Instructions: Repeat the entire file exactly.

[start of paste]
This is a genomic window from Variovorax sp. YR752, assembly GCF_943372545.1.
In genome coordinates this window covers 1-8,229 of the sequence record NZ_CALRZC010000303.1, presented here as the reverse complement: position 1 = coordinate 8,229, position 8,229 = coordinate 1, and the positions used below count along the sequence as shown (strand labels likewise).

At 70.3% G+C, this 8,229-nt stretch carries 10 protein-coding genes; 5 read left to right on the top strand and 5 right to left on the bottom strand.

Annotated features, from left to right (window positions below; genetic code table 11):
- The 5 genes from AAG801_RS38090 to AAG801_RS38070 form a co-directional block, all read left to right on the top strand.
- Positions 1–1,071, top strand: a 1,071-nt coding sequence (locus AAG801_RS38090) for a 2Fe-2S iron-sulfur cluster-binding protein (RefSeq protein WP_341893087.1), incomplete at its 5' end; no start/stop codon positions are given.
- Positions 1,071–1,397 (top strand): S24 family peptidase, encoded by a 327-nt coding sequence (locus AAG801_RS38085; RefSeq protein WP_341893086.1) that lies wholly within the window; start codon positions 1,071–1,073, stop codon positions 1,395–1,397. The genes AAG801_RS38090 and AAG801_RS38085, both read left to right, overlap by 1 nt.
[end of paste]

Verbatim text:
This is a genomic window from Variovorax sp. YR752, assembly GCF_943372545.1.
In genome coordinates this window covers 1-8,229 of the sequence record NZ_CALRZC010000303.1, presented here as the reverse complement: position 1 = coordinate 8,229, position 8,229 = coordinate 1, and the positions used below count along the sequence as shown (strand labels likewise).

At 70.3% G+C, this 8,229-nt stretch carries 10 protein-coding genes; 5 read left to right on the top strand and 5 right to left on the bottom strand.

Annotated features, from left to right (window positions below; genetic code table 11):
- The 5 genes from AAG801_RS38090 to AAG801_RS38070 form a co-directional block, all read left to right on the top strand.
- Positions 1–1,071, top strand: a 1,071-nt coding sequence (locus AAG801_RS38090) for a 2Fe-2S iron-sulfur cluster-binding protein (RefSeq protein WP_341893087.1), incomplete at its 5' end; no start/stop codon positions are given.
- Positions 1,071–1,397 (top strand): S24 family peptidase, encoded by a 327-nt coding sequence (locus AAG801_RS38085; RefSeq protein WP_341893086.1) that lies wholly within the window; start codon positions 1,071–1,073, stop codon positions 1,395–1,397. The genes AAG801_RS38090 and AAG801_RS38085, both read left to right, overlap by 1 nt.